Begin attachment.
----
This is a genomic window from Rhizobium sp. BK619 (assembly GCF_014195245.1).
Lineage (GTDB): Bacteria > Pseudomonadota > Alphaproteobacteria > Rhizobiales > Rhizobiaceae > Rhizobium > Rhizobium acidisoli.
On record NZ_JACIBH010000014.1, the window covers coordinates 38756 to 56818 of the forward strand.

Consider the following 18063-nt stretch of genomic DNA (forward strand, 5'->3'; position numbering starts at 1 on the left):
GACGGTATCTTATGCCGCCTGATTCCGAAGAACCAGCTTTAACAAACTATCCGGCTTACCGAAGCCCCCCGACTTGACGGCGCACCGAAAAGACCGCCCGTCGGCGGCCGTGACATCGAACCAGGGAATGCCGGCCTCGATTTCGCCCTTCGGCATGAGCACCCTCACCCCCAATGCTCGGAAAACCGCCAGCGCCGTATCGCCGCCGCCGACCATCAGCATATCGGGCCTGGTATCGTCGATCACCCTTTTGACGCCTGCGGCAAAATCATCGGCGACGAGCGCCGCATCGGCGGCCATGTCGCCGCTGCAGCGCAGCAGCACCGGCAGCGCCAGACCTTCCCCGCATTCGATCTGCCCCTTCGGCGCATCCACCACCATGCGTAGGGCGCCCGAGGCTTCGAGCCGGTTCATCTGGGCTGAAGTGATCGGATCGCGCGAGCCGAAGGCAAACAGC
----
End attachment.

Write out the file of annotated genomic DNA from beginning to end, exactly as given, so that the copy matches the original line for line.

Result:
This is a genomic window from Rhizobium sp. BK619 (assembly GCF_014195245.1).
Lineage (GTDB): Bacteria > Pseudomonadota > Alphaproteobacteria > Rhizobiales > Rhizobiaceae > Rhizobium > Rhizobium acidisoli.
On record NZ_JACIBH010000014.1, the window covers coordinates 38756 to 56818 of the forward strand.

Consider the following 18063-nt stretch of genomic DNA (forward strand, 5'->3'; position numbering starts at 1 on the left):
GACGGTATCTTATGCCGCCTGATTCCGAAGAACCAGCTTTAACAAACTATCCGGCTTACCGAAGCCCCCCGACTTGACGGCGCACCGAAAAGACCGCCCGTCGGCGGCCGTGACATCGAACCAGGGAATGCCGGCCTCGATTTCGCCCTTCGGCATGAGCACCCTCACCCCCAATGCTCGGAAAACCGCCAGCGCCGTATCGCCGCCGCCGACCATCAGCATATCGGGCCTGGTATCGTCGATCACCCTTTTGACGCCTGCGGCAAAATCATCGGCGACGAGCGCCGCATCGGCGGCCATGTCGCCGCTGCAGCGCAGCAGCACCGGCAGCGCCAGACCTTCCCCGCATTCGATCTGCCCCTTCGGCGCATCCACCACCATGCGTAGGGCGCCCGAGGCTTCGAGCCGGTTCATCTGGGCTGAAGTGATCGGATCGCGCGAGCCGAAGGCAAACAGC